When we were kids, teaching methods in schools were nothing like they are today. Nobody tried to make learning fun for us. We were told it was something we had to do, if we wished to survive in the big bad world. That was true indeed, and the method usually worked, but that does not mean it was the best motivator.
The reason is, that the motivation was fear and it was external. Today we know, that getting children to actually like learning, if possible, is a more reliable motivator, because then the longing to learn comes from within, and if properly handled, can be far more effective and pleasant than fear.
As a kid, I found it very difficult to express creativity, for fear of sounding silly. But I don’t want my daughters to be inhibited in this way. I want them to be comfortable expressing ideas and thoughts. However, telling kids to be creative only makes them self conscious, puts pressure on them, and makes it less likely the purpose will be achieved.
So I have decided to be sneaky about it. Kids are most at ease, when they are playing a game. So games are the best way to motivate kids. Games are versatile and can be designed to help kids learn and be creative. A few weeks ago I wrote about a show and tell game, that I came up with to help my daughter to think about things and express herself better and connect with me.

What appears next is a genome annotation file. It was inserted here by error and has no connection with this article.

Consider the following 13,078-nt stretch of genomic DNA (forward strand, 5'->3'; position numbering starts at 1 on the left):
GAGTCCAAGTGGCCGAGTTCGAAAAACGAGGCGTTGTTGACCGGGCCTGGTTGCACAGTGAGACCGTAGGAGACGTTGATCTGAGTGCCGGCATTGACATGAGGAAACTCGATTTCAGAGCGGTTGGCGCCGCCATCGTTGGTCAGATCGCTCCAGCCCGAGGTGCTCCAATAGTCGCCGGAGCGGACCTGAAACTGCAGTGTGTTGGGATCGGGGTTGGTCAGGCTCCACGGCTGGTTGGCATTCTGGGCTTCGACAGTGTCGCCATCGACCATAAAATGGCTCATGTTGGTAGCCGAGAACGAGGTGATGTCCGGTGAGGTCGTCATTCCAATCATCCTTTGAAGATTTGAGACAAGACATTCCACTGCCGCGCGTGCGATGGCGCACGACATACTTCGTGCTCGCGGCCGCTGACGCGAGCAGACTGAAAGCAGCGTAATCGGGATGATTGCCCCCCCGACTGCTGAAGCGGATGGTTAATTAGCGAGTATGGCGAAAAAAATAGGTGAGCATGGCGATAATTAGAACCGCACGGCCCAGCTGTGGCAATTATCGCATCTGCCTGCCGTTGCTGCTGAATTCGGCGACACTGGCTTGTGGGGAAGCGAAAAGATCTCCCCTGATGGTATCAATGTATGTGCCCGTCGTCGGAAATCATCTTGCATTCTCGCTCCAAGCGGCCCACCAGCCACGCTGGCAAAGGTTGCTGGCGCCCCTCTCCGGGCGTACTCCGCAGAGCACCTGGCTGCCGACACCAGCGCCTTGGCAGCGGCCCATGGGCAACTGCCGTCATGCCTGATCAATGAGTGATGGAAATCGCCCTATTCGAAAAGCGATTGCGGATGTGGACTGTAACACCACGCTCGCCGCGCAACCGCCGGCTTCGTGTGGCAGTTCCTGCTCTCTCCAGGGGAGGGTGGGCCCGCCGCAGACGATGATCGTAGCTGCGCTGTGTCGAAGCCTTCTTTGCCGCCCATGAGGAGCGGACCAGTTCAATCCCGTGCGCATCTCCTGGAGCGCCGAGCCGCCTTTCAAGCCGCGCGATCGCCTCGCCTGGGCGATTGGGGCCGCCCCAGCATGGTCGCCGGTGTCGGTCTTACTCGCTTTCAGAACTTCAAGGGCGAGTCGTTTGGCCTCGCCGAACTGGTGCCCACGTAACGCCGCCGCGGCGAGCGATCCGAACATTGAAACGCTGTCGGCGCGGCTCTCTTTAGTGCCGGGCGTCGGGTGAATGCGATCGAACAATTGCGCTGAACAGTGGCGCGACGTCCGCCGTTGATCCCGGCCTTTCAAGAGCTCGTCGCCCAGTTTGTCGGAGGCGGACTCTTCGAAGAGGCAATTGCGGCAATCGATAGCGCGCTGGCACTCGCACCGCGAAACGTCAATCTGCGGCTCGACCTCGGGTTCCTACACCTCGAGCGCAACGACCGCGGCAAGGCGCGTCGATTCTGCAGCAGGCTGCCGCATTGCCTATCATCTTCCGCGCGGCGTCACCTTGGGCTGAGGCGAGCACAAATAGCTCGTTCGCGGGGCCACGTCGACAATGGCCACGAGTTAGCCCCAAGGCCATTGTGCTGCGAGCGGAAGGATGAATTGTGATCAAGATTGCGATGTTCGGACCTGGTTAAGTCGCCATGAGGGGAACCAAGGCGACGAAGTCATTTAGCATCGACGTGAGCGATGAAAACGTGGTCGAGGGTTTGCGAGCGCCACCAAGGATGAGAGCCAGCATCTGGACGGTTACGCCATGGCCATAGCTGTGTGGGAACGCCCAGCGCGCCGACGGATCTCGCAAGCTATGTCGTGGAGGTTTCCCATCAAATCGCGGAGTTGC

This week we tweaked it to, what I like to call, A Story Telling Game. This time, instead of exploring facts, opinion and analysis, we created fiction.
A few days ago, I caught my daughter trying to write stories, because that is what I do. She was enthusiastic to begin with, but after a few sentences, she would get stuck and give up. Or, she would end up writing a set of random sentences, that did not really make a story.
I wanted to help her. But I did not want her to feel bad about what she was doing on her own. I noticed she had two problems.
- One was, that she was trying to lierally write the story on her own, and there are too few words that she knows how to spell.
- The other was, that she would start with some idea, but she would not be able to figure out how to move forward with it. She may have been feeling self concious or overwhelmed.
To deal with the first problem, I offered to do the writing. You can leave out the writing all together and simply create a story, if you are playing while travelling. But some of these may be worth writing down. Someday, they will make fond memories.
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To get through the second problem, I came up with this game, where we take turns at building the story. I asked her to start, and when she got stuck, I supplied a couple of sentences, to move the story forward. We did this a few times but the stories were quite simplistic.
After a while I had a new idea, for improving our game. I suggested we set the stories in familiar, fictional universes with well developed characters who have known personalities and interesting quirks, and then let our imaginations run wild from there. So we wrote one story in the Asterix universe, in which the Romans defeated the Gauls. Blasphemy! But it is her story so she gets to make anything she wants happen in it.
Then we created a story in the Noddy universe, where the goblins got the better of Noddy and Big Ears. What fun! I always wanted to read that one. Didn’t you?
Send us your experiences on #Parenting with #Stories at firstname.lastname@example.org.
This article was first published here.